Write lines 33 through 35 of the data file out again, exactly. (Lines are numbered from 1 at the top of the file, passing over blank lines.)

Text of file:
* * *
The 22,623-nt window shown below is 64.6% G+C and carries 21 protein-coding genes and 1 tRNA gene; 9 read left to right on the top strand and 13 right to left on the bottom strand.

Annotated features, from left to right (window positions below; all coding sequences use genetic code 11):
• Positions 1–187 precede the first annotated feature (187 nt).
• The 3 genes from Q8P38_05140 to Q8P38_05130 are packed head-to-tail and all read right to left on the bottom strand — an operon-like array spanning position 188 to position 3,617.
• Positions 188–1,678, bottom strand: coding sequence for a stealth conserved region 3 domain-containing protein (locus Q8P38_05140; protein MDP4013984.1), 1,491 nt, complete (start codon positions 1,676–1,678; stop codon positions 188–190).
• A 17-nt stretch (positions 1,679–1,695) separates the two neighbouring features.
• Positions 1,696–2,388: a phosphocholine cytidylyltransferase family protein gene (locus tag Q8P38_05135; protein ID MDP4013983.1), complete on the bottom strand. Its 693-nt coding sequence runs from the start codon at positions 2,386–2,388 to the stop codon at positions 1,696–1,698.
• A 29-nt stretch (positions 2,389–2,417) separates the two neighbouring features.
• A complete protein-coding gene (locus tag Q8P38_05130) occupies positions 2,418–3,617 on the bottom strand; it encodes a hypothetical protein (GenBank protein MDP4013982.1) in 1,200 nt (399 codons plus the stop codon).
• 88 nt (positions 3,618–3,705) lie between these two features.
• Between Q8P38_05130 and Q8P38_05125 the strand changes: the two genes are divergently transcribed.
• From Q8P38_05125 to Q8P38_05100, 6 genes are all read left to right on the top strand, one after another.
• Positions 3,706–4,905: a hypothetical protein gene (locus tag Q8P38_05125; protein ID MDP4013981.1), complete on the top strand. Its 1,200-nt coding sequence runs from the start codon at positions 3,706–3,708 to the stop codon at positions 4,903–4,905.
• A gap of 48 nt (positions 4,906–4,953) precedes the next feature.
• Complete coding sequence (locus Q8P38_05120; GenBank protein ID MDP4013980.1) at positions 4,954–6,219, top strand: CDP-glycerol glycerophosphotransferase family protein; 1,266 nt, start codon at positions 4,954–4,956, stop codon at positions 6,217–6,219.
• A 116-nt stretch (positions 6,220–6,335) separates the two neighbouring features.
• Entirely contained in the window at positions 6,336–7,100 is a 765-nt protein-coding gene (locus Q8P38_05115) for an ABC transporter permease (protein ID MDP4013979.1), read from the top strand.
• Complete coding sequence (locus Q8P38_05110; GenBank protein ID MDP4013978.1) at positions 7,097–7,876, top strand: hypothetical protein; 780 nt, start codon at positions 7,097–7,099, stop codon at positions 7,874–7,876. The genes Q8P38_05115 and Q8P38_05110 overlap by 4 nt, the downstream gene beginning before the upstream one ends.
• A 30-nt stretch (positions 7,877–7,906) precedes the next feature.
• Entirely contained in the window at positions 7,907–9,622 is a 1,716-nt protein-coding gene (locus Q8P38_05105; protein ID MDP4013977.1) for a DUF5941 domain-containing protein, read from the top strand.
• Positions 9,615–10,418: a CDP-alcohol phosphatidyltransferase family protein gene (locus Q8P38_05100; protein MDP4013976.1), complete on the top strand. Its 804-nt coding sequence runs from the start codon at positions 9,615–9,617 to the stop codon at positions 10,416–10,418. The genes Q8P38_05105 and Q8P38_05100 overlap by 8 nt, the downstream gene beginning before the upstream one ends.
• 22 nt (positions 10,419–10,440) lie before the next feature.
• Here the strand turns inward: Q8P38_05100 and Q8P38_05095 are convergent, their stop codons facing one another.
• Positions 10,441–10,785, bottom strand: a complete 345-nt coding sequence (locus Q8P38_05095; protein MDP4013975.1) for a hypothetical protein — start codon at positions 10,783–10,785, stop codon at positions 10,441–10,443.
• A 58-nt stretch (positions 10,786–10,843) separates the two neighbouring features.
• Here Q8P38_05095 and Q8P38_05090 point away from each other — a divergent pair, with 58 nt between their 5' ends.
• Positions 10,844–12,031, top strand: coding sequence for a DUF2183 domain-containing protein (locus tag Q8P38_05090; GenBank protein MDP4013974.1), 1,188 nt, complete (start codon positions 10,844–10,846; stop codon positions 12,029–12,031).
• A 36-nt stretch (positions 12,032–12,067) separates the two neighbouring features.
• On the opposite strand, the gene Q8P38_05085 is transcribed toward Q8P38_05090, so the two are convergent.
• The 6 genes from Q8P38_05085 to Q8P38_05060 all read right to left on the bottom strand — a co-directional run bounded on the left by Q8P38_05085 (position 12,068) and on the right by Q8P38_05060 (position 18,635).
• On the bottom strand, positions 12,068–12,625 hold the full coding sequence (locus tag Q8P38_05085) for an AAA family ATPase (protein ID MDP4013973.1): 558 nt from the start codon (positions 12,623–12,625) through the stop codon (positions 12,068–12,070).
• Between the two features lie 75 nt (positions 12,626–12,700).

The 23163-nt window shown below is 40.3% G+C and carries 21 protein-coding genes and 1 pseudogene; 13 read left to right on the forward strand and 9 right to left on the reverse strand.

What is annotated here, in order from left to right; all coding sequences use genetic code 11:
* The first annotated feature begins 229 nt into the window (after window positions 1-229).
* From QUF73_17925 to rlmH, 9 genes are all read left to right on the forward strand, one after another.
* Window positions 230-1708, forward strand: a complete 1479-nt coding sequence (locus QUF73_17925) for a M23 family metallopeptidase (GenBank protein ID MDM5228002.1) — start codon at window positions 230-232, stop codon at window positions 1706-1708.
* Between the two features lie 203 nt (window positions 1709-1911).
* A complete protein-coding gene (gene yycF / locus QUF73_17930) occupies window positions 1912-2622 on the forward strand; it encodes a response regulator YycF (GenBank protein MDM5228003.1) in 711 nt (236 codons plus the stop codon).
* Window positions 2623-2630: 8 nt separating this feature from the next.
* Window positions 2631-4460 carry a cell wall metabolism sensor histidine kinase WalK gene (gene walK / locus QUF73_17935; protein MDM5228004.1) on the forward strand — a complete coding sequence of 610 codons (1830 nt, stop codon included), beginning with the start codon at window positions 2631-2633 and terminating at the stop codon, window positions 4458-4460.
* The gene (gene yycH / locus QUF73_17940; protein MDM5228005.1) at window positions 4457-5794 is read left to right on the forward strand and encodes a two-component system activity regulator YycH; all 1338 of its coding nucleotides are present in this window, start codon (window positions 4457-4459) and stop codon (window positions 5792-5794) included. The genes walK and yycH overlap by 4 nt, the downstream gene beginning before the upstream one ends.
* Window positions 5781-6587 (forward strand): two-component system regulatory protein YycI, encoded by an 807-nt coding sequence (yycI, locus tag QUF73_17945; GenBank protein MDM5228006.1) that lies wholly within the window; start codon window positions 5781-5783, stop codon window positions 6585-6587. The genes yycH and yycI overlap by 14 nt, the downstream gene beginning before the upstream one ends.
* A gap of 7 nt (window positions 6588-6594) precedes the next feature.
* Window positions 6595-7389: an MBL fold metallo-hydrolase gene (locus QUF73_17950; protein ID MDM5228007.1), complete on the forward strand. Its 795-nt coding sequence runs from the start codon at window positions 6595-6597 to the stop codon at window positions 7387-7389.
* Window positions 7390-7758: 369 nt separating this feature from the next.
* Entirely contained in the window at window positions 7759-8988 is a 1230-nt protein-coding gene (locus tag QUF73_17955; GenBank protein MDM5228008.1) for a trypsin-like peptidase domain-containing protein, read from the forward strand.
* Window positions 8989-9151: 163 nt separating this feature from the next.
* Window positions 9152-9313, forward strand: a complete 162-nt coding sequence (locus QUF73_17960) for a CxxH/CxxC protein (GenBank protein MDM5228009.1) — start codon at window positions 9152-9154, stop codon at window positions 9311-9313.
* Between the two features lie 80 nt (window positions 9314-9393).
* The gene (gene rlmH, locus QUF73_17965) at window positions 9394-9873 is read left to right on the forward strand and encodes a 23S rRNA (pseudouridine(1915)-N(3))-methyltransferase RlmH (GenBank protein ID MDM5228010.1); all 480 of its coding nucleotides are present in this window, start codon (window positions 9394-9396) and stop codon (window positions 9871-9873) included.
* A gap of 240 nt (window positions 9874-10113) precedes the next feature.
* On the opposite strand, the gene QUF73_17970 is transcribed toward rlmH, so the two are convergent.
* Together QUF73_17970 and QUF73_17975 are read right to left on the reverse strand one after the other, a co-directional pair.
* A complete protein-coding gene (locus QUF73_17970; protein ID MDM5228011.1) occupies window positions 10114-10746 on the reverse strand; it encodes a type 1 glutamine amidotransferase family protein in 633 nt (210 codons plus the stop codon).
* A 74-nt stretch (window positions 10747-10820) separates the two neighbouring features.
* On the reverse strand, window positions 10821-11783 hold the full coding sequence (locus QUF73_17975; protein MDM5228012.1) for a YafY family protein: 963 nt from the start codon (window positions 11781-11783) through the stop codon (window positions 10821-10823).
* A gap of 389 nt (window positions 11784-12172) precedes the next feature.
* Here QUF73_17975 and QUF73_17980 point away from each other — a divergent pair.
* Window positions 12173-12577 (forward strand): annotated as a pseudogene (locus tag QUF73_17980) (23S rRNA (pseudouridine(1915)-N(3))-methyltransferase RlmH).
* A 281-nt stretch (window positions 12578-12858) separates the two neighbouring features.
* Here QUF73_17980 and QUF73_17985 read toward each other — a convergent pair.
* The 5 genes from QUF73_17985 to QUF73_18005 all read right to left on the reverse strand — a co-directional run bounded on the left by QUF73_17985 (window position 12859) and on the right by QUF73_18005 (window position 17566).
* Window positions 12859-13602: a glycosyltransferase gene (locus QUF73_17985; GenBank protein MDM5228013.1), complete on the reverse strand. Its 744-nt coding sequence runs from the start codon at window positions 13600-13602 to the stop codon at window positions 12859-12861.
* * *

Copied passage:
The 23163-nt window shown below is 40.3% G+C and carries 21 protein-coding genes and 1 pseudogene; 13 read left to right on the forward strand and 9 right to left on the reverse strand.

What is annotated here, in order from left to right; all coding sequences use genetic code 11:
* The first annotated feature begins 229 nt into the window (after window positions 1-229).